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The Collaborative International Dictionary of English v.0.48:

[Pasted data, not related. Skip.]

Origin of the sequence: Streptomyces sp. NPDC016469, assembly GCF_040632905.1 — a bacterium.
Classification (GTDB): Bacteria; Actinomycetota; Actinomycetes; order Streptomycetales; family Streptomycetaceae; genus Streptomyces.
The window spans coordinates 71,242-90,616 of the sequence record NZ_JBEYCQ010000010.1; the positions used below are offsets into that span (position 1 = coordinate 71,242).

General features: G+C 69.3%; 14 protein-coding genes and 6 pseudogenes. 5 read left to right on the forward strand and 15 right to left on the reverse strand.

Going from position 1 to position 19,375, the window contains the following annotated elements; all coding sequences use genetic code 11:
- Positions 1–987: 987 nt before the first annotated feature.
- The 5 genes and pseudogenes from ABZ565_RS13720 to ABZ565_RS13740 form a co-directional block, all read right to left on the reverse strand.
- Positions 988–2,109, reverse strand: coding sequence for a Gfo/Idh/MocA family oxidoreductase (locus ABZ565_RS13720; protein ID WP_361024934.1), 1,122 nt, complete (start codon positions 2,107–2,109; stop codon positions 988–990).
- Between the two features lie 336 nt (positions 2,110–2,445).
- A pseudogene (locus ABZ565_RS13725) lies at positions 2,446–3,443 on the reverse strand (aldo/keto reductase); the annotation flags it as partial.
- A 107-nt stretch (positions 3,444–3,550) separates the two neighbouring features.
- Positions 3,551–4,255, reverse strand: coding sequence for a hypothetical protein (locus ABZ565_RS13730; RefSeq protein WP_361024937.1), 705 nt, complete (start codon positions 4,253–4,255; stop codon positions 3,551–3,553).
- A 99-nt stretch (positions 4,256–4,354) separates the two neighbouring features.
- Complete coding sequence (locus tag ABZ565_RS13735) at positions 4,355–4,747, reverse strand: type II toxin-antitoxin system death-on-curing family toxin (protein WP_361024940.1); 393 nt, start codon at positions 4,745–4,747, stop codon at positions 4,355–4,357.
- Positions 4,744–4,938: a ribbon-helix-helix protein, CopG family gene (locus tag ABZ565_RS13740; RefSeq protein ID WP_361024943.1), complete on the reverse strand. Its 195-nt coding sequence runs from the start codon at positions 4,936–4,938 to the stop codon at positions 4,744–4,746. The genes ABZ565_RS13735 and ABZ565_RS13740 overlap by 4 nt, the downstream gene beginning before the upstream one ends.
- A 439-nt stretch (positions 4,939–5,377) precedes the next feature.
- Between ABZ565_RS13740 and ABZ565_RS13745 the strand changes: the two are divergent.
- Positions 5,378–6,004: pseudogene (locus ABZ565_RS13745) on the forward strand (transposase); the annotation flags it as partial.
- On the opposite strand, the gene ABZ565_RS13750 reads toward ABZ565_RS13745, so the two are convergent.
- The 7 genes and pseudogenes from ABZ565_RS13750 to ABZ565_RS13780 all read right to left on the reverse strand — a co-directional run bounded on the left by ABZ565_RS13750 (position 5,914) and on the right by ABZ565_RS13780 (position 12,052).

Bereave \Be*reave"\ (b[-e]*r[=e]v"), v. t. [imp. & p. p. Bereaved (b[-e]*r[=e]vd"), Bereft (b[-e]*r[e^]ft"); p. pr. & vb. n. Bereaving.] [OE. bireven, AS. bere['a]fian. See Be-, and Reave.] [1913 Webster] 1. To make destitute; to deprive; to strip; -- with of before the person or thing taken away. [1913 Webster] Madam, you have bereft me of all words. --Shak. [1913 Webster] Bereft of him who taught me how to sing. --Tickell. [1913 Webster] 2. To take away from. [Obs.] [1913 Webster] All your interest in those territories Is utterly bereft you; all is lost. --Shak. [1913 Webster] 3. To take away. [Obs.] [1913 Webster] Shall move you to bereave my life. --Marlowe. [1913 Webster] Note: The imp. and past pple. form bereaved is not used in reference to immaterial objects. We say bereaved or bereft by death of a relative, bereft of hope and strength. [1913 Webster] Syn: To dispossess; to divest. [1913 Webster]